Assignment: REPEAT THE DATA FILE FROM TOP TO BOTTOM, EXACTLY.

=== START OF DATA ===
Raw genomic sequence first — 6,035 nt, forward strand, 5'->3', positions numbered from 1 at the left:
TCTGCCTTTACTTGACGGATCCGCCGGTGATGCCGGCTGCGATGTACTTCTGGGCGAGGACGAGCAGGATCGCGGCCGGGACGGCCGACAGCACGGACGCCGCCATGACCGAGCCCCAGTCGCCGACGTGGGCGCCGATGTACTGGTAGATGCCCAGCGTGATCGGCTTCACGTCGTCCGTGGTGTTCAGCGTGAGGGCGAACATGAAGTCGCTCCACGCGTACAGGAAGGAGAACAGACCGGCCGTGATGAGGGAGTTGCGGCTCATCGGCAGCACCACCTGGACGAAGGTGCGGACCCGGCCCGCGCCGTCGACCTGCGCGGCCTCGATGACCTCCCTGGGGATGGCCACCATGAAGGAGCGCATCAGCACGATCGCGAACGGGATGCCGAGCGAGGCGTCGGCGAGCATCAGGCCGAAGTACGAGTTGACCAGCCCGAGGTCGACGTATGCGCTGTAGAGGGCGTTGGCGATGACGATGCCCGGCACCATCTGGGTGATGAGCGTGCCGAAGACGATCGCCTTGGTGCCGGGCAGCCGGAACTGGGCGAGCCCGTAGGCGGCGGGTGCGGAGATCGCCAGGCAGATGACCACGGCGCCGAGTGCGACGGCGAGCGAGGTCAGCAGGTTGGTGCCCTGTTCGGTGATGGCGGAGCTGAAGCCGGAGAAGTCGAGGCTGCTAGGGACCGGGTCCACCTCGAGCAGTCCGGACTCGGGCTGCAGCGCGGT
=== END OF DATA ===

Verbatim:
Raw genomic sequence first — 6,035 nt, forward strand, 5'->3', positions numbered from 1 at the left:
TCTGCCTTTACTTGACGGATCCGCCGGTGATGCCGGCTGCGATGTACTTCTGGGCGAGGACGAGCAGGATCGCGGCCGGGACGGCCGACAGCACGGACGCCGCCATGACCGAGCCCCAGTCGCCGACGTGGGCGCCGATGTACTGGTAGATGCCCAGCGTGATCGGCTTCACGTCGTCCGTGGTGTTCAGCGTGAGGGCGAACATGAAGTCGCTCCACGCGTACAGGAAGGAGAACAGACCGGCCGTGATGAGGGAGTTGCGGCTCATCGGCAGCACCACCTGGACGAAGGTGCGGACCCGGCCCGCGCCGTCGACCTGCGCGGCCTCGATGACCTCCCTGGGGATGGCCACCATGAAGGAGCGCATCAGCACGATCGCGAACGGGATGCCGAGCGAGGCGTCGGCGAGCATCAGGCCGAAGTACGAGTTGACCAGCCCGAGGTCGACGTATGCGCTGTAGAGGGCGTTGGCGATGACGATGCCCGGCACCATCTGGGTGATGAGCGTGCCGAAGACGATCGCCTTGGTGCCGGGCAGCCGGAACTGGGCGAGCCCGTAGGCGGCGGGTGCGGAGATCGCCAGGCAGATGACCACGGCGCCGAGTGCGACGGCGAGCGAGGTCAGCAGGTTGGTGCCCTGTTCGGTGATGGCGGAGCTGAAGCCGGAGAAGTCGAGGCTGCTAGGGACCGGGTCCACCTCGAGCAGTCCGGACTCGGGCTGCAGCGCGGT